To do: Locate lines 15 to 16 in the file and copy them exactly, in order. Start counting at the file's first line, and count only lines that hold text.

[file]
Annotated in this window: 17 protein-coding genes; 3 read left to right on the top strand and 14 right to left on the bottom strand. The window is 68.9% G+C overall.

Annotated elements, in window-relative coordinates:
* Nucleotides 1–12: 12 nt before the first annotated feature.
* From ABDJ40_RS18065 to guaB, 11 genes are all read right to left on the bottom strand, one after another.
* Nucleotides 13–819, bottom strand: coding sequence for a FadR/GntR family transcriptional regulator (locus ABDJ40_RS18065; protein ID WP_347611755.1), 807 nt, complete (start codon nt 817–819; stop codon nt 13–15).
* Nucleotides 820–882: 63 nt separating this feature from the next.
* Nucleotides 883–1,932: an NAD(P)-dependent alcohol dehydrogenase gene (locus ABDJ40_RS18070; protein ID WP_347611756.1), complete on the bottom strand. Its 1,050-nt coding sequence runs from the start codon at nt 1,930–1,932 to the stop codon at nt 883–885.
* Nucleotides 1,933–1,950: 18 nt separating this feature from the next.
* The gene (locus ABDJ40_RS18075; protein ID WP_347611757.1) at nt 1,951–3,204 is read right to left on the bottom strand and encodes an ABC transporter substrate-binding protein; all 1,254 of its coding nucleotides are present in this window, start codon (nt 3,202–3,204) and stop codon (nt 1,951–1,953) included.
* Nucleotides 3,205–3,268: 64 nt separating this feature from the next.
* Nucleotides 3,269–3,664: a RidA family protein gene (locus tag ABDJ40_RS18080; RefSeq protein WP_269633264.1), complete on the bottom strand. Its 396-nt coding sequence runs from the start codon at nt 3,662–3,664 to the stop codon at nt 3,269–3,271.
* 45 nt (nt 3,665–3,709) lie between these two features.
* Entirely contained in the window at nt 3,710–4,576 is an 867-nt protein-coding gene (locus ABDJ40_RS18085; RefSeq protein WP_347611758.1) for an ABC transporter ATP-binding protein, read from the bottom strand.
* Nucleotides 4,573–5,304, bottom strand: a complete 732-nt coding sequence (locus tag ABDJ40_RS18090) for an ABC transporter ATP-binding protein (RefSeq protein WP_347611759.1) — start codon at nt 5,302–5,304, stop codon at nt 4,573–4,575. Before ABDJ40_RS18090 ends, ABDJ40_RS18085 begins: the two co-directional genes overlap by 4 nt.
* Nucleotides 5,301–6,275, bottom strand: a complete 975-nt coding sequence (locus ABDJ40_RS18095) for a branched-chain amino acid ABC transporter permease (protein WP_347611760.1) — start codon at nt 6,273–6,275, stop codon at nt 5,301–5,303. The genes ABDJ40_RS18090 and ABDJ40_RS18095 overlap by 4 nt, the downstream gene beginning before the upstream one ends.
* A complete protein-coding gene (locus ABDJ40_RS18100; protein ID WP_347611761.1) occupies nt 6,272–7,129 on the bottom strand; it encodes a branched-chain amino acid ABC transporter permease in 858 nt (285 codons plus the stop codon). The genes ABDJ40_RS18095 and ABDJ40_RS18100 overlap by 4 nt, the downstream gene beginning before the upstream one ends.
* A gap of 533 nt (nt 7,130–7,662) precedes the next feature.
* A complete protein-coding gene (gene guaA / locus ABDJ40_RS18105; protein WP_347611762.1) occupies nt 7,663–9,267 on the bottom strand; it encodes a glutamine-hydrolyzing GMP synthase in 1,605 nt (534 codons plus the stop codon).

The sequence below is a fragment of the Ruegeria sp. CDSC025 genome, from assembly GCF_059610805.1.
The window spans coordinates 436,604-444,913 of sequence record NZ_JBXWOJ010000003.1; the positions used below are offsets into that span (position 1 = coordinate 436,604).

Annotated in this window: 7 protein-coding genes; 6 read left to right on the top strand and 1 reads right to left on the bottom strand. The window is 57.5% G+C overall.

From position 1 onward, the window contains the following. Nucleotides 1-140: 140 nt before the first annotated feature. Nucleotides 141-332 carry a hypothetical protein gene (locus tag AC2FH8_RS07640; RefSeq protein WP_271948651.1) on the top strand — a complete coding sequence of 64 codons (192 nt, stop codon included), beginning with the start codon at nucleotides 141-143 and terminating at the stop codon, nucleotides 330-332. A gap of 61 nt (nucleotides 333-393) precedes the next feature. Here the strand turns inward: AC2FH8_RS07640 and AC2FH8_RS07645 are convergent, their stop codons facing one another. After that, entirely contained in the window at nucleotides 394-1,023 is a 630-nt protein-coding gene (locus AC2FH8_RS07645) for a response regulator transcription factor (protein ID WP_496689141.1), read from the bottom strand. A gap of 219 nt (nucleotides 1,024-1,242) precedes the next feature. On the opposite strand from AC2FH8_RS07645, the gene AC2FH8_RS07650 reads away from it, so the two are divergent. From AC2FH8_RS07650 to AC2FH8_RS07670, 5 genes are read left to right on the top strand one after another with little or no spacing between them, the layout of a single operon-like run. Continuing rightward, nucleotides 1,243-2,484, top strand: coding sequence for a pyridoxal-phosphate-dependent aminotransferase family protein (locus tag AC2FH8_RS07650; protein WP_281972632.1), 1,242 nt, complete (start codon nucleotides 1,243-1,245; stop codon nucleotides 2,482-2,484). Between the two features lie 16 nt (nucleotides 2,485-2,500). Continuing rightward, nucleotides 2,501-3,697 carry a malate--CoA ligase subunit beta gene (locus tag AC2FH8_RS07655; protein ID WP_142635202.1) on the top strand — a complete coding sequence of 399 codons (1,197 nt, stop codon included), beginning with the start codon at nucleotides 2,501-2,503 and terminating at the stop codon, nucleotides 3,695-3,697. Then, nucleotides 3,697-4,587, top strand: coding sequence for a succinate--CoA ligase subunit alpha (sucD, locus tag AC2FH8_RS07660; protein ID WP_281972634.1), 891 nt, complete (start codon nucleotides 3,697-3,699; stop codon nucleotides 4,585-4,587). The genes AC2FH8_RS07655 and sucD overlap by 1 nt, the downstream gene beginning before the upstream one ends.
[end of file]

* Nucleotides 5,301–6,275, bottom strand: a complete 975-nt coding sequence (locus ABDJ40_RS18095) for a branched-chain amino acid ABC transporter permease (protein WP_347611760.1) — start codon at nt 6,273–6,275, stop codon at nt 5,301–5,303. The genes ABDJ40_RS18090 and ABDJ40_RS18095 overlap by 4 nt, the downstream gene beginning before the upstream one ends.
* A complete protein-coding gene (locus ABDJ40_RS18100; protein ID WP_347611761.1) occupies nt 6,272–7,129 on the bottom strand; it encodes a branched-chain amino acid ABC transporter permease in 858 nt (285 codons plus the stop codon). The genes ABDJ40_RS18095 and ABDJ40_RS18100 overlap by 4 nt, the downstream gene beginning before the upstream one ends.